5 reasons why 2016 is the “Best year for housing in a decade”

by James McClister

Fannie-Mae-Housing-CHI

Forget what you thought you knew about the housing market – according to Freddie Mac, 2016’s housing market will see a return to pre-crisis levels.

In the year following the recovery surge of 2014, the market slowed – a result of stability in some places and trouble in others. In the months leading up to 2016, many groups forecasted growth, but hardly anything that would call for the adjective “best.”

In Redfin’s 2016 forecast, researchers wrote: “Most economists agree that housing prices and sales will continue to grow in 2016, just at a slower pace. Call it a slowdown, but not bad news.”

When Time’s Money magazine asked Zillow Chief Economist Svenja Gudell whether the country should be optimistic or pessimistic about housing in 2016, she responded: “I’m an optimist. I like to see the silver lining, but there’s going to be a lot of hurdles.”

Researchers at Freddie Mac are not convinced, and in fact, in a recent forecast, the mortgage corporation admitted it expects 2016 to be the best year for housing since 2006 – the year immediately preceding the downturn.

Here’s why:

1. Low mortgage rates – By last year’s end, interest rates on 30-year fixed rate mortgages averaged over 4 percent, according to Freddie Mac. But as the market transition into 2016, the rates took a drop and have since remained below 4 percent, which is where the mortgage insurer expects them to remain until later this year when eventually ascends to 4.4 percent.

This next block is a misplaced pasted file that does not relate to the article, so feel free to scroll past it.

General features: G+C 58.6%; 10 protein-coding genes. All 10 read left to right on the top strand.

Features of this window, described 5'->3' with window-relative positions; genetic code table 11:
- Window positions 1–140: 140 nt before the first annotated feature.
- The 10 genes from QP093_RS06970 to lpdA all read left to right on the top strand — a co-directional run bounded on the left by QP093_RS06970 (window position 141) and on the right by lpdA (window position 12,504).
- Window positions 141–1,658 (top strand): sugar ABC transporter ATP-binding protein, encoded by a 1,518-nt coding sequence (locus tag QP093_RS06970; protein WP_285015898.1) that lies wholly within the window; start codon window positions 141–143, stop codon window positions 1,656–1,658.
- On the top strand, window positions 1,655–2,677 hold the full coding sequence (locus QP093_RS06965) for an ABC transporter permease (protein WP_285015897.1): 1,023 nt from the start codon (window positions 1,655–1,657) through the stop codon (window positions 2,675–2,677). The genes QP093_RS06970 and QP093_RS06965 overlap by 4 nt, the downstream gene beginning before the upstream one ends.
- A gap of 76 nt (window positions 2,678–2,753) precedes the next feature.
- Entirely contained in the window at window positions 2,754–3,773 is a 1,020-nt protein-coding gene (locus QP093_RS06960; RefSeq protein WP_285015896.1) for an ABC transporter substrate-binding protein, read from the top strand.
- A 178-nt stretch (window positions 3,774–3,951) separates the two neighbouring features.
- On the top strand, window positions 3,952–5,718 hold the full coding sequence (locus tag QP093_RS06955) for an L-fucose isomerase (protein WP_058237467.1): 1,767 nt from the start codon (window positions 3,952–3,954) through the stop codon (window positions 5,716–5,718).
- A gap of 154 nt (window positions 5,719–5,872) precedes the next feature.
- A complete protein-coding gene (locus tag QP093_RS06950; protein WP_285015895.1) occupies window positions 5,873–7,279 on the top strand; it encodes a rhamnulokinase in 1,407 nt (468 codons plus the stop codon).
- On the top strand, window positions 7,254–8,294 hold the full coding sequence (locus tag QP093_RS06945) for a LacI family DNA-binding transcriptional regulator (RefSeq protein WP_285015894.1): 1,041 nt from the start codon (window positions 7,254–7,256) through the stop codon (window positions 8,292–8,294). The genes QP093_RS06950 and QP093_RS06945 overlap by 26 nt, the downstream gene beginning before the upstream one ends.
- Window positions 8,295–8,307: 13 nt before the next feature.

There are several rate influencers that need to work a certain way for Freddie’s forecast to be correct; the biggest of which are global economic conditions.

The current situation has seen interest rates fall into the negatives in several countries, but Freddie Mac expects growth to at least stabilize, and possibly improve.

2. Labor resilience – Since 2011, the U.S. has averaged monthly net job gains of 205,000, pushing unemployment down below 5 percent and demonstrating the resilience of the country’s housing market. An analysis from Goldman Sachs concludes that the labor force participation rate, which has declined by more than 3 percentage points since 2007, is unlikely to see much improvement in the near future. But while that sounds ominous, Freddie Mac believes a stagnant rate will place pressure on wages, forcing them to rise. “Wage growth ultimately will be a key factor for housing markets,” the report read.

3. Household formation bump – The rate of household formations took a major dip in the latter half of 2015, falling more than 50 percent from earlier in the year to 800,000 formations annually. However, considering the steady job gains, researchers for the mortgage corporation write that “household formations should start picking up soon.”

4. Supplying demand – Housing demand is strong, but inventory is not. It was a problem throughout 2015, but construction data shows an increase in multifamily and single-family starts, and builder sentiment is up, according to the NAHB/Wells Fargo Housing Market Index. Supply is coming, Freddie Mac reported. The loan insurer is predicting multifamily and single-family starts to increase 200,000 units to 1.3 million this year.

5. Equity on the rise – CoreLogic reported recently that 8.53 percent of borrowers are currently underwater. That’s down from 26 percent in 2009. Home price appreciation, spurred by healthy demand and shallow inventories, is helping push the country’s indebted into equity – a major boon for many households. However, Freddie Mac does point out a repercussive negative, which is the resulting loss of affordability.

In its report, the government-sponsored enterprise admitted that “challenges remain” in the market, but they don’t dampen its optimism. Researchers wrote: “Despite the challenges facing the housing market, we expect this to be the best year for housing in a decade.”